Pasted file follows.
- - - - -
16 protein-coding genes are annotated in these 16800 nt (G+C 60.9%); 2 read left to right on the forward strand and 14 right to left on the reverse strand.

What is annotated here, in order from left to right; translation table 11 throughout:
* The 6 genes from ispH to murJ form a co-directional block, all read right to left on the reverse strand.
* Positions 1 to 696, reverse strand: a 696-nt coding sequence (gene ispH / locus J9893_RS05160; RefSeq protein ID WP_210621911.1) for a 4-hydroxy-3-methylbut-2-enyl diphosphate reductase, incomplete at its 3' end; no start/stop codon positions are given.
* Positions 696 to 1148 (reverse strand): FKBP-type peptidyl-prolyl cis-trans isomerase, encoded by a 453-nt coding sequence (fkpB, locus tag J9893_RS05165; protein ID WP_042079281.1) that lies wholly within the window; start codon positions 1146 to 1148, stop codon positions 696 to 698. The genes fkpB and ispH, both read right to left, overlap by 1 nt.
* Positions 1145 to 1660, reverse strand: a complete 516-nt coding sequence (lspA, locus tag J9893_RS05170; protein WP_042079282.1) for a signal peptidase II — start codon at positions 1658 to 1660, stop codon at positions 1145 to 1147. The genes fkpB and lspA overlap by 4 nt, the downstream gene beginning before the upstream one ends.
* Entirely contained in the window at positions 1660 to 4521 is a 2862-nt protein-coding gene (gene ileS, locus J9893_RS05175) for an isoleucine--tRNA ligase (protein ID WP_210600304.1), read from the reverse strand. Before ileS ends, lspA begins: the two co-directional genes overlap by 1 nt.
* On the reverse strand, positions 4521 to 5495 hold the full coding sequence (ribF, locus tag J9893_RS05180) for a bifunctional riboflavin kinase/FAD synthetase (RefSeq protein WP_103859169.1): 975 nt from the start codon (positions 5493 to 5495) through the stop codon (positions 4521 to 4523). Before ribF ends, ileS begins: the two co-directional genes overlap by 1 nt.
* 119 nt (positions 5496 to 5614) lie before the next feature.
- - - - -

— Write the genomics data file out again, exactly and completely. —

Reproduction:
16 protein-coding genes are annotated in these 16800 nt (G+C 60.9%); 2 read left to right on the forward strand and 14 right to left on the reverse strand.

What is annotated here, in order from left to right; translation table 11 throughout:
* The 6 genes from ispH to murJ form a co-directional block, all read right to left on the reverse strand.
* Positions 1 to 696, reverse strand: a 696-nt coding sequence (gene ispH / locus J9893_RS05160; RefSeq protein ID WP_210621911.1) for a 4-hydroxy-3-methylbut-2-enyl diphosphate reductase, incomplete at its 3' end; no start/stop codon positions are given.
* Positions 696 to 1148 (reverse strand): FKBP-type peptidyl-prolyl cis-trans isomerase, encoded by a 453-nt coding sequence (fkpB, locus tag J9893_RS05165; protein ID WP_042079281.1) that lies wholly within the window; start codon positions 1146 to 1148, stop codon positions 696 to 698. The genes fkpB and ispH, both read right to left, overlap by 1 nt.
* Positions 1145 to 1660, reverse strand: a complete 516-nt coding sequence (lspA, locus tag J9893_RS05170; protein WP_042079282.1) for a signal peptidase II — start codon at positions 1658 to 1660, stop codon at positions 1145 to 1147. The genes fkpB and lspA overlap by 4 nt, the downstream gene beginning before the upstream one ends.
* Entirely contained in the window at positions 1660 to 4521 is a 2862-nt protein-coding gene (gene ileS, locus J9893_RS05175) for an isoleucine--tRNA ligase (protein ID WP_210600304.1), read from the reverse strand. Before ileS ends, lspA begins: the two co-directional genes overlap by 1 nt.
* On the reverse strand, positions 4521 to 5495 hold the full coding sequence (ribF, locus tag J9893_RS05180) for a bifunctional riboflavin kinase/FAD synthetase (RefSeq protein WP_103859169.1): 975 nt from the start codon (positions 5493 to 5495) through the stop codon (positions 4521 to 4523). Before ribF ends, ileS begins: the two co-directional genes overlap by 1 nt.
* 119 nt (positions 5496 to 5614) lie before the next feature.